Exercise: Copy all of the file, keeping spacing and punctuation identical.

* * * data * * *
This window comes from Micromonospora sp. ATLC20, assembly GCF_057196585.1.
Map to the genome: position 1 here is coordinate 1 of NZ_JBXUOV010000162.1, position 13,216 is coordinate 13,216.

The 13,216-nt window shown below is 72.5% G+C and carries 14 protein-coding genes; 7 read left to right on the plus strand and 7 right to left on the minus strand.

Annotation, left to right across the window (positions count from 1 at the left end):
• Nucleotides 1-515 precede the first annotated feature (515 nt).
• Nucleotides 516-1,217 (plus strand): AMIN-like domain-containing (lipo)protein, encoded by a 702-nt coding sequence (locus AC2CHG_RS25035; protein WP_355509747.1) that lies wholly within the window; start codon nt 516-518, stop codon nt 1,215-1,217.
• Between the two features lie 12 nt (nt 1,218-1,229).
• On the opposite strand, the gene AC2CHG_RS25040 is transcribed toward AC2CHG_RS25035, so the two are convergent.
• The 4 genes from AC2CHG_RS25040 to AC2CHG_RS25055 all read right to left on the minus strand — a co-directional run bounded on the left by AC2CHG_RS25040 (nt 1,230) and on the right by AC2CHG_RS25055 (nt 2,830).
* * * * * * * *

This window comes from Micromonospora sp. ATLC20, assembly GCF_057196585.1.
Map to the genome: position 1 here is coordinate 1 of NZ_JBXUOV010000162.1, position 13,216 is coordinate 13,216.

The 13,216-nt window shown below is 72.5% G+C and carries 14 protein-coding genes; 7 read left to right on the plus strand and 7 right to left on the minus strand.

Annotation, left to right across the window (positions count from 1 at the left end):
• Nucleotides 1-515 precede the first annotated feature (515 nt).
• Nucleotides 516-1,217 (plus strand): AMIN-like domain-containing (lipo)protein, encoded by a 702-nt coding sequence (locus AC2CHG_RS25035; protein WP_355509747.1) that lies wholly within the window; start codon nt 516-518, stop codon nt 1,215-1,217.
• Between the two features lie 12 nt (nt 1,218-1,229).
• On the opposite strand, the gene AC2CHG_RS25040 is transcribed toward AC2CHG_RS25035, so the two are convergent.
• The 4 genes from AC2CHG_RS25040 to AC2CHG_RS25055 all read right to left on the minus strand — a co-directional run bounded on the left by AC2CHG_RS25040 (nt 1,230) and on the right by AC2CHG_RS25055 (nt 2,830).